Story of the Month

Benefits – By Jim Moeller


This is ensuite?’

‘For your use only.’

‘We share the kitchen.’


‘I’m a terrible cook.’

‘I’m not looking for a chef.’

‘I’m also quite a novice.’

‘But you’re…willing?’

‘As long as there’s nothing unusual.’

‘I have simple, straightforward tastes.’

‘And if it doesn’t work out?’

Termination is immediate. No questions asked. I’ve drawn up an agreement. Let your solicitor look at it.’

‘My solicitor is an old family friend.’

‘There’s such a thing as client confidentiality.’

‘Easy enough to get around.’

‘There is an agency I can put you in touch with. Impartial and discrete. After you’ve talked to them, we can meet at the end of the week?’

‘I’ll ring you when I’m sorted.’

‘On my private number.’

* * *

She had the contract vetted and returned the signed copy. If the solicitor she contacted was bemused, he didn’t show it. She didn’t need his judgment to complicate her feelings. She had taken the decision. It was a practical solution. The arrangement was no worse than having a boyfriend. Better in fact. No messy hang ups. No difficulty in ending it. All set out in the contract. Clauses answering all questions. No demands on her to remain faithful. Any extra-curricular activities were to be kept from view and not conducted in the room provided for her. There was even a provision for health checks. Roland had thought of everything.

Everything except the unthinkable.

* * *

Once she had endured the shock of intimacy, she relaxed. In time, she enjoyed the encounters. She even looked forward to them.

* * *

‘You must have a new lover. You’re looking radiant, Sally.’

She laughed. ‘It’s me. Same old, same old.’

‘I don’t believe you. Come on, I want to know everything.’

Sally changed the subject. She did not want to tell her friend about Roland. She deflected the conversation by talking about one of the new lecturers. He was fuelling all sorts of rumours.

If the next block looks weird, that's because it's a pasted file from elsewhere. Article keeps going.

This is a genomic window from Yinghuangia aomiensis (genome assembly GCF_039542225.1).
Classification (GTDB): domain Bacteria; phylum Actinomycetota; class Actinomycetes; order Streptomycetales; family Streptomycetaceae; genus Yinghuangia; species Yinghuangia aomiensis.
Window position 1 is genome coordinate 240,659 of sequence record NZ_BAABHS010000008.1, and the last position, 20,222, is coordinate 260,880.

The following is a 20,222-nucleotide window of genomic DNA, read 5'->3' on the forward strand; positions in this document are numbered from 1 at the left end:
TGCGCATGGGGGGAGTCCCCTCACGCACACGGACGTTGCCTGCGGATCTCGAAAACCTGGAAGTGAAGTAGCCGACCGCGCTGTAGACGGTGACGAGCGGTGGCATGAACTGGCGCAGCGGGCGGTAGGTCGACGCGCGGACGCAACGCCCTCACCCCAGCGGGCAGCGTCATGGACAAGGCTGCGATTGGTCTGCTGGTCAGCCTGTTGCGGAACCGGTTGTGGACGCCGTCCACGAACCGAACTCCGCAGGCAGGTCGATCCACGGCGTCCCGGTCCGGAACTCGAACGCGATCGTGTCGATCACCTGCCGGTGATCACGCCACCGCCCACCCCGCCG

After trading comments on his suitability, Sally realised it was getting late. She was due at the flat.

She passed a coffee shop on the way. There were two people sitting at a window table, talking to each other. One was an attractive young woman. The other was Roland.

She felt a sharp pain in her chest. Surely not jealousy? That would be ridiculous. However, she could not stop dwelling on the fact that he might be cheating on her. She could not stop the feeling of inadequacy. It worried her all afternoon.

‘I saw you today in the coffee shop on Palmer Street.’ They were getting dressed. She managed to keep an annoyed tone out of her voice. He did not say anything. She guessed he had nothing to say. Why should he? There was no exclusivity clause in their agreement. Indeed, there was provision for her private life as long as she kept lovers away from the flat. The arrangement was all in her favour. She had a comfortable room, ample spending money, and a lump sum on termination. It was too good to jeopardise by…jealousy? No, it was more complicated than that.

She waited for him to speak, but he said nothing. Was he was getting bored with her?

‘I’m sorry. It’s none of my business. I apologise.’

Roland shrugged. As usual, he was taciturn. He would speak to confirm details about money, but nothing else. He showed no curiosity.

‘I’m getting married,’ he said.

The announcement went through her like a thunderbolt.

Their liaison was based on the services she provided. Not a lot different from marriage, but without commitment. Why would he want to get married?

‘You’re not developing any feelings?’ His tone was level. She could not tell if he wanted feelings or if they would embarrass him.

‘When I saw you this afternoon, I felt a flicker of something. Don’t worry, it wasn’t jealousy. It’s to do with my feelings of inadequacy.’

‘You flatter me.’

She supposed he had paid her a compliment. To press for more would raise matters she did not want to take up.

‘I was hoping you’d say that.’

‘You still want the arrangement?’

‘More than ever.’

That was alright then.


November 2017: ‘Benefits’ was a runner up in the annual Gloucestershire Writers’ Network Competition 2017 and featured in the  Cheltenham Literature Festival.